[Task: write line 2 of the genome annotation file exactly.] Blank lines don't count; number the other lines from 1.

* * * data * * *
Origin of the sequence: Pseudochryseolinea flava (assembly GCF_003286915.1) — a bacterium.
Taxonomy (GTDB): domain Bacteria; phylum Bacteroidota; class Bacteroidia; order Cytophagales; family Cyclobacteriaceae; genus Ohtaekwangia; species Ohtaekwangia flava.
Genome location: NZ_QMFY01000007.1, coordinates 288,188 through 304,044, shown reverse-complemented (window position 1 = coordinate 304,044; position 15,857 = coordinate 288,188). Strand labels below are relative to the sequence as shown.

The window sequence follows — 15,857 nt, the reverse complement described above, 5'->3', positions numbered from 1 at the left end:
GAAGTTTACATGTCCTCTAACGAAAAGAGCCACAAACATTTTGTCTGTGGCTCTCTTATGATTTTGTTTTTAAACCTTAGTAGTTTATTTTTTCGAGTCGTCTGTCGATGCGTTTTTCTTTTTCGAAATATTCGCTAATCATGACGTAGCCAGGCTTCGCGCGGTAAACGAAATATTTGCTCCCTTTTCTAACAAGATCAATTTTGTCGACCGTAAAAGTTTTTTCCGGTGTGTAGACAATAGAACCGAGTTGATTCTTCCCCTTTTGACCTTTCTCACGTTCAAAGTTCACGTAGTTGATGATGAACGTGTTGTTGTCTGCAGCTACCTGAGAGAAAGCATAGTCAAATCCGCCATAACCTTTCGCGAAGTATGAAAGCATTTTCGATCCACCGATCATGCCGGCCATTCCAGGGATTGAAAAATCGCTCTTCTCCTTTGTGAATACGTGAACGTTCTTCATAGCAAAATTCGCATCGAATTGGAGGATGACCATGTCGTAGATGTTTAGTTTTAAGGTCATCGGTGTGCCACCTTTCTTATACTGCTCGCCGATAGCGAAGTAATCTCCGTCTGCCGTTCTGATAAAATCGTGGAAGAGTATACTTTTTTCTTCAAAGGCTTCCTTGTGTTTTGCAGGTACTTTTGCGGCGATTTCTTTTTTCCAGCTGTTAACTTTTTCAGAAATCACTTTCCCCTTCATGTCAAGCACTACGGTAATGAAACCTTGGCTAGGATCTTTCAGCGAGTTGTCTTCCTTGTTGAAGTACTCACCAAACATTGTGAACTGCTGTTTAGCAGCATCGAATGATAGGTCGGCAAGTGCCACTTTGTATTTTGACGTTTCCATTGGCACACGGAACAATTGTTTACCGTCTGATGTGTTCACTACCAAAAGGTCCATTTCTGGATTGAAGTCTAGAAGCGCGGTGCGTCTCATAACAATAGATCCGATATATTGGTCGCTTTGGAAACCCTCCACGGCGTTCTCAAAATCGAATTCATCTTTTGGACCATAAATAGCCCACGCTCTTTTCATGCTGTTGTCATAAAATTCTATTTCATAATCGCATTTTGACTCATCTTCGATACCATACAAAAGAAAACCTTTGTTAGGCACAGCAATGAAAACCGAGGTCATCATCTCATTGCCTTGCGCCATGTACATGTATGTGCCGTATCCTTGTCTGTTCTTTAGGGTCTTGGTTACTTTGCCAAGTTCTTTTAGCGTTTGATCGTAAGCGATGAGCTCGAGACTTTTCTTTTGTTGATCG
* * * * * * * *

Taxonomy (GTDB): domain Bacteria; phylum Bacteroidota; class Bacteroidia; order Cytophagales; family Cyclobacteriaceae; genus Ohtaekwangia; species Ohtaekwangia flava.